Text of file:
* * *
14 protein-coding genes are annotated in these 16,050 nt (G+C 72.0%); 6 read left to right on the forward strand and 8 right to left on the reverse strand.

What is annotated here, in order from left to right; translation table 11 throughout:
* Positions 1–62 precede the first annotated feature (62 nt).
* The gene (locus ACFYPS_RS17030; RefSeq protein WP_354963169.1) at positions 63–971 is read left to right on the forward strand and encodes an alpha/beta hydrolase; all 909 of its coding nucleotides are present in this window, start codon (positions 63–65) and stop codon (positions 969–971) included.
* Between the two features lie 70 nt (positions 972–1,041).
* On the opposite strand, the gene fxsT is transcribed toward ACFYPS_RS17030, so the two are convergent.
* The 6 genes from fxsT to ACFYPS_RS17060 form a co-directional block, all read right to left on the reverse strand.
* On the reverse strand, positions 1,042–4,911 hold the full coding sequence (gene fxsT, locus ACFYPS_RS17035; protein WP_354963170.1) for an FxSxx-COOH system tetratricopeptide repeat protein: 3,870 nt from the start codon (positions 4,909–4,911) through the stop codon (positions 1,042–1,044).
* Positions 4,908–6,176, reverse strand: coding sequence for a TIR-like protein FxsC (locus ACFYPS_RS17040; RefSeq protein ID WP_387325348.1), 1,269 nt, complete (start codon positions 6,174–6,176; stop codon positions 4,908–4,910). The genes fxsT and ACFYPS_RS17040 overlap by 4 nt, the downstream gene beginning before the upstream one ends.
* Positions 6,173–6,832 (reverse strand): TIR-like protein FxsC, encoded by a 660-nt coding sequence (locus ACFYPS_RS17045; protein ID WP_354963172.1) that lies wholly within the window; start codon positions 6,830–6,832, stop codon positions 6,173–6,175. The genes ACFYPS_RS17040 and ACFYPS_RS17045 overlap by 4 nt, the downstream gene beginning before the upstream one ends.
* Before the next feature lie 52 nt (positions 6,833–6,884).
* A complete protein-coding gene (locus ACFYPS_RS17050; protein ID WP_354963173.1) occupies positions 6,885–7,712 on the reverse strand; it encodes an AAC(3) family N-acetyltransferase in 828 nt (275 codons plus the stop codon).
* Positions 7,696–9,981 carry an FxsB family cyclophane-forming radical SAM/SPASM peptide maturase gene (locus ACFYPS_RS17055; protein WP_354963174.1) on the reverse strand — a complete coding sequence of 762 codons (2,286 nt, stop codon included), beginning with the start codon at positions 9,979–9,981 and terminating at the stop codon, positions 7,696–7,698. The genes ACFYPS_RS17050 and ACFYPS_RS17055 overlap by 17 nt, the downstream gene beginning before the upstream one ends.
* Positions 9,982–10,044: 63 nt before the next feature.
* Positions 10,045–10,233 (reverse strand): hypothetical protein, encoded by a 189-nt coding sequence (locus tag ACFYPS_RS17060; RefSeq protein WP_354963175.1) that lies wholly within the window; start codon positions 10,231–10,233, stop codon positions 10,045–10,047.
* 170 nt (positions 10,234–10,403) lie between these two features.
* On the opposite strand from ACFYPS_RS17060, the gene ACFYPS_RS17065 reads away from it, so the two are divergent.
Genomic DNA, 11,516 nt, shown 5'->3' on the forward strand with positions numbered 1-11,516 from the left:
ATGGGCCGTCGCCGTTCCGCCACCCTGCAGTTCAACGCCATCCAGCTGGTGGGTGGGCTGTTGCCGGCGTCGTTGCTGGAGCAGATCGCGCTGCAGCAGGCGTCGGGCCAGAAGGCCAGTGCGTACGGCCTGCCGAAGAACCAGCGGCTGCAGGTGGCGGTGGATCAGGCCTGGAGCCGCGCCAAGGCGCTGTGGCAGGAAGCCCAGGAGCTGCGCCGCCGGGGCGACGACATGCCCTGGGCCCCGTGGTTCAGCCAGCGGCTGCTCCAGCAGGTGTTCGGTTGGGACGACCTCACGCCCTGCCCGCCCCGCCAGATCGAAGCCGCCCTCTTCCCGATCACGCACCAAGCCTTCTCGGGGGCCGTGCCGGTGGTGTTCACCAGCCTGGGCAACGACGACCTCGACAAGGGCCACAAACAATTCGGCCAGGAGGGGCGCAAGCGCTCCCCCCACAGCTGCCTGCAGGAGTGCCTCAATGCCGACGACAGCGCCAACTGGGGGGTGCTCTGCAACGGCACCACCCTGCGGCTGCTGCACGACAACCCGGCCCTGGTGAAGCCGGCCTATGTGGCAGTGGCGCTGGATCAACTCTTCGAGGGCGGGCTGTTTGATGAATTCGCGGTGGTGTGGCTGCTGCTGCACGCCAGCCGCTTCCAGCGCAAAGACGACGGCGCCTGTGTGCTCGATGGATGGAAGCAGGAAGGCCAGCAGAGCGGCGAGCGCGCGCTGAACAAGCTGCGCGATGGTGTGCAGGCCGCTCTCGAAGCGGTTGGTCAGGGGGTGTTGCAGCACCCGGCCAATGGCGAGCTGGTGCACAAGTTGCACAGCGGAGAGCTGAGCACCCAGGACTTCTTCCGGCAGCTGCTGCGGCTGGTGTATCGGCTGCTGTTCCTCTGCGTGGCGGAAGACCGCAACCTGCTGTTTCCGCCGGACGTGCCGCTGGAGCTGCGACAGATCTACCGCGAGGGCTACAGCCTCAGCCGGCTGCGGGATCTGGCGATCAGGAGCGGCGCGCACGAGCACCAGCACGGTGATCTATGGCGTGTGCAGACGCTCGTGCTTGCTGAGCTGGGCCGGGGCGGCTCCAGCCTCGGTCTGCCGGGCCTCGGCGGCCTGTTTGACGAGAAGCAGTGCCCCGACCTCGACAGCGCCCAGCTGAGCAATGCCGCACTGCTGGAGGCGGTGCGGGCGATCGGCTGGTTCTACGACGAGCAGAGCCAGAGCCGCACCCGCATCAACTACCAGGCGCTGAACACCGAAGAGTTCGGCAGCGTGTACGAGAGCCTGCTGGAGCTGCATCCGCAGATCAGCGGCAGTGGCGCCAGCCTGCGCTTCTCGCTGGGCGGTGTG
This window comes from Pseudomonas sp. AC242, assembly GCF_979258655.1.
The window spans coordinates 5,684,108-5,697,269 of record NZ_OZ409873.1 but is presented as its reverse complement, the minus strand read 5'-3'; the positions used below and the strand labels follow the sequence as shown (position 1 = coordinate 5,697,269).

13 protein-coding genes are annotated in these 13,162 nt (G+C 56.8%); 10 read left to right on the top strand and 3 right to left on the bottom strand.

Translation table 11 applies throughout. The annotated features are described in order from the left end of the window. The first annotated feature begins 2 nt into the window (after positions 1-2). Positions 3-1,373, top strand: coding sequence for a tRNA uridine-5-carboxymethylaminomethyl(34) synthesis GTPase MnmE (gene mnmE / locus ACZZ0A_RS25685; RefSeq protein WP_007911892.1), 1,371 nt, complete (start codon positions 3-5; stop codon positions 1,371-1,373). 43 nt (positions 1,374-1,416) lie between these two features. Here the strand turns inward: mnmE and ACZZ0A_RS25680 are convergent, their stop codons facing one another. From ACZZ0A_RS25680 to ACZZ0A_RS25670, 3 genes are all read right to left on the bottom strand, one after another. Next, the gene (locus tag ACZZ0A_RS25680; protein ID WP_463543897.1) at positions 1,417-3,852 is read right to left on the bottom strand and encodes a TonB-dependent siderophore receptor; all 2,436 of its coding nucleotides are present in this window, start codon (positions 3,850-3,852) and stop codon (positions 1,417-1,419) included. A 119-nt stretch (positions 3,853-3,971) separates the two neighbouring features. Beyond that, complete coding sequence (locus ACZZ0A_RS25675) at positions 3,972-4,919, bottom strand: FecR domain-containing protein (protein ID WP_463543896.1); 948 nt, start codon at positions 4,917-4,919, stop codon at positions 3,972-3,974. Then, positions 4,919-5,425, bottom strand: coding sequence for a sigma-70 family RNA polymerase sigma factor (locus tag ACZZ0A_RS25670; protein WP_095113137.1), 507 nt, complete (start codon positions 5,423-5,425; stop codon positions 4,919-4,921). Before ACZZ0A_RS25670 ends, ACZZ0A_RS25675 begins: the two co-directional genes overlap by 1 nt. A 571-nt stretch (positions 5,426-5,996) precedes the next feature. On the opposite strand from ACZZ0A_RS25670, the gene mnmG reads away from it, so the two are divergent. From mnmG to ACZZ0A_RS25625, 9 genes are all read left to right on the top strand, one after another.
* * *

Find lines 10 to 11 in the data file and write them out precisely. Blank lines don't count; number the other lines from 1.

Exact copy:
* Positions 6,173–6,832 (reverse strand): TIR-like protein FxsC, encoded by a 660-nt coding sequence (locus ACFYPS_RS17045; protein ID WP_354963172.1) that lies wholly within the window; start codon positions 6,830–6,832, stop codon positions 6,173–6,175. The genes ACFYPS_RS17040 and ACFYPS_RS17045 overlap by 4 nt, the downstream gene beginning before the upstream one ends.
* Before the next feature lie 52 nt (positions 6,833–6,884).